But then something different was happening. He was forcefully placing my mouth on his penis and moving my head back and forth. A ten-year-old has no idea what a blow job is — or at least, I didn’t at that age. I began to cough, and he became angry, telling me I needed to learn how to do these things.
He proceeded to pick up me and throw me on the bed. I could feel the bruises already starting to form where he grabbed my arms so tightly. He began kissing me so hard that I could barely breathe, and I began to cry. My displeasure made him angrier, and he told me he would give me something to cry about. Then he raped me.
I didn’t know it was rape at the time, but I knew it wasn’t normal. He tore through my little shaking body like I was a woman of his age and size, and all I could do was lie there and take it.
Once he was done with me, he picked me up, hit my bottom, and told me to go clean myself up. After I returned from the bathroom, he held me against the wall and told me that if I told anyone, he would kill my mother and then kill me.
Over the next several years, he continued drinking, and the painful abuse became an unrelenting pattern. He would make my mom work later shifts and made my stepsister get a job so they would not be home, yet he would forbid me from any activities that kept me away from the house in the evening. I spent seven long years being abused by this man in my own home multiple times per week.
When I was seventeen, I decided to enter an online chat room for survivors of abuse. I began chatting with an unknown man named “Mike” and ended up telling him that my stepfather had just finished raping me and I was afraid. The condom had broken, and my stepfather panicked and said he’d kill me if I ended up pregnant. He had left me alone at the house to return to work — he had raped me on his lunch break.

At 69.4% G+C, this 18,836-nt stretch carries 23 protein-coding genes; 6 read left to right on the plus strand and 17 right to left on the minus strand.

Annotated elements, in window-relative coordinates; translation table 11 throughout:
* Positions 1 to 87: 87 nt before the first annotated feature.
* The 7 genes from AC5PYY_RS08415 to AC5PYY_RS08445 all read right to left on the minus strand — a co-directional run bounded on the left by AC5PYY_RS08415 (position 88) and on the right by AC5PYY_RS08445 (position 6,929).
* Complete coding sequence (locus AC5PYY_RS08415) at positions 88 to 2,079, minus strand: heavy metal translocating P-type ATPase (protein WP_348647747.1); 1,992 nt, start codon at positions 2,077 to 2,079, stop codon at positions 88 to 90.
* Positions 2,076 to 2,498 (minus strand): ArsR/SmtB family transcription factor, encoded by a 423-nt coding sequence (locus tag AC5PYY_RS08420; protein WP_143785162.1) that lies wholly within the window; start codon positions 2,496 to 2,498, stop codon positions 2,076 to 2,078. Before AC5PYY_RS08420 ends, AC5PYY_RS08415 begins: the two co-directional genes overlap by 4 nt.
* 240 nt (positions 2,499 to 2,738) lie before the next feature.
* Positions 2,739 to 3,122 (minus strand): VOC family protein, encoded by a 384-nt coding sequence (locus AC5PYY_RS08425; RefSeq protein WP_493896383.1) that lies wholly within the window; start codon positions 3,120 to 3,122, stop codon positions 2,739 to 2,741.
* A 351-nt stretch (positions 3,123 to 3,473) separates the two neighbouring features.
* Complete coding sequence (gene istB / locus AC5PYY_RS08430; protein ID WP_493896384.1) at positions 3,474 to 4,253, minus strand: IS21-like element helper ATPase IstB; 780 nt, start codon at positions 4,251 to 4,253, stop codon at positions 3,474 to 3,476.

I shared all of this with a complete stranger online thinking that nothing would come of it except for me to be able to release some pain through the keyboard. This was the time of dial-up internet. However, as soon as my phone disconnected from the world wide web, my phone rang. It was Mike — who, as it turned out, was a paramedic and a mandated sexual abuse reporter.
Things go mostly black for the next few days as the police get involved and my school guidance counselor keeps me in his office for what seemed days on end.
That would be the last time my stepfather would abuse me, the last time he would rape me. Ten long years of abuse came to an end because of a conversation in an online chat room with a complete stranger.
That stranger saved my life that day. His name was Mike, but to me, he was a hero. Thanks to him, I’m a survivor.
You can find other Survivor Stories here.
If you are a survivor in need of support, please refer to the hotlines provided on our page of Resources for Survivors.
If you are a survivor and would like to tell your story, you can email us at email@example.com. You can also private message us on Facebook or Twitter. You can share as much or as little of your story as you like, and you can stay as anonymous as you want.
About the Author: Michelle Johnson is a Senior Client Case Manager working for a nationwide disability law firm. She has been helping people obtain their disability benefits for almost ten years. She previously worked in the medical and family advocacy fields prior to her current work. In her free time, she enjoys spending time with her husband, reading and advocating for child abuse prevention and awareness. Michelle lives in St. Albans, WV, with her husband of 22 years, John.